an investigation of the influence of local weak zones, such as knot clusters or finger joints, on the
load bearing capacity of glulam. In addition a data basis is produced to develop a new model
(or to evaluate existing models) for the estimation of the load bearing capacity of glulam.
This study provides a comparative life cycle assessment (LCA) of a 4060 m2, 4-storey cross laminated timber (CLT) apartment building located in Quebec City, Canada and an equivalently designed building consisting of reinforced concrete slabs and columns with light gauge steel studded walls (CSSW). The emergence of CLT as a structural material that can be used in mid-rise building structures combined with limited work investigating the environmental performance of CLT in building applications provides the motivation for this comparative study.
International Design Engineering Technical Conferences and Computers and Information in Engineering Conference
August 4–7, 2013, Portland, Oregon, USA
As sustainable building design practices become more prevalent in today’s construction market, designers are looking to alternative materials for novel design strategies. This paper presents a case study comparing the sustainability performance of cross laminated timber (CLT) and reinforced concrete. A comparative sustainability assessment of cross laminated timber and concrete, considering economic, environmental, and social aspects was performed. Environmental impact is measured in terms of CO2 equivalent, economic impact is measured with total sector cost (including sector interdependencies), and qualitative metrics were considered for social impact. In order to conduct an accurate performance comparison, a functional unit of building facade volume was chosen for each product. For this paper, several end-of-life strategies were modeled for CLT and concrete facades. To understand environmental, economic, and social impact, three different scenarios were analyzed to compare performance of both CLT and concrete, including cradle to gate product manufacturing, manufacturing with landfill end-of-life, and manufacturing with recycling end-of-life. Environmental LCA was modeled using GaBi 5.0 Education Edition, which includes its own database for elements including materials, processes, and transportation. To compare the economic impact, Carnegie Mellon’s EIO-LCA online tool is used. Finally, social life cycle impact was considered by identifying process attributes of both products that affect the social domain. Based on this analysis, the use of CLT has a significantly lower environmental impact than concrete, however there are additional costs.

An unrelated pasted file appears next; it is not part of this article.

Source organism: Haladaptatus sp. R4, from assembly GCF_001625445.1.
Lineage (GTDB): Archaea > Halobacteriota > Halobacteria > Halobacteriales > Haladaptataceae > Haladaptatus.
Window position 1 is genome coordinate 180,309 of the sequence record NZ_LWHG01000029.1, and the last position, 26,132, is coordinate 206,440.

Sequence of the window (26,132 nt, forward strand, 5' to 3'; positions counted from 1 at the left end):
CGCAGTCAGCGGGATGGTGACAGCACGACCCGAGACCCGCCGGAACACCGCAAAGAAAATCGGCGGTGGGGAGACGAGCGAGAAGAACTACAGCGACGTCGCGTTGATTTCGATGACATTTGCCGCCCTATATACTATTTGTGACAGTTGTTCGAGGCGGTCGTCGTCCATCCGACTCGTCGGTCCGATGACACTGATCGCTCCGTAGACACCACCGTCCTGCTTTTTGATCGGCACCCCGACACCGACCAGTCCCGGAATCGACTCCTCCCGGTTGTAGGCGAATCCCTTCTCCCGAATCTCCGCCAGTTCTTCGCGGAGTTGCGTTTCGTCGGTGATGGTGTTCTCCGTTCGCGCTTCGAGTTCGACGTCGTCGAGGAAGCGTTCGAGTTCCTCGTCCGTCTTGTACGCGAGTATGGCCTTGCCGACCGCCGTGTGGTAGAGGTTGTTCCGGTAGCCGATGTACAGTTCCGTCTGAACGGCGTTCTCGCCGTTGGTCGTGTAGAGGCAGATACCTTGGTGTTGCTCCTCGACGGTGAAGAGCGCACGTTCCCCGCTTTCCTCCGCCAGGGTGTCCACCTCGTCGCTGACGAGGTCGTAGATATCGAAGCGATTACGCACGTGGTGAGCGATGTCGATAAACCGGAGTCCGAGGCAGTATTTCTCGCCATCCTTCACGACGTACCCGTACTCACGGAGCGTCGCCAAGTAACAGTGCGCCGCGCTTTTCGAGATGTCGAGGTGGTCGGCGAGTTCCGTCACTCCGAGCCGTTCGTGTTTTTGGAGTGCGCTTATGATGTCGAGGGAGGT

The glulam is determined by, and therefore a representation of, a new kind of ecological structural materials. The aim of this study was to summarize the mechanical performance especially the flexural behavior of various kinds of glulam and the physical...
This paper deals with the possibilities of using coupled timber-concrete structures by means a glued coupling bar. The described process of static reinforcement is particularly suitable for reconstruction of historic timber ceilings and places where it is necessary to prevent damage to non-supporting structures...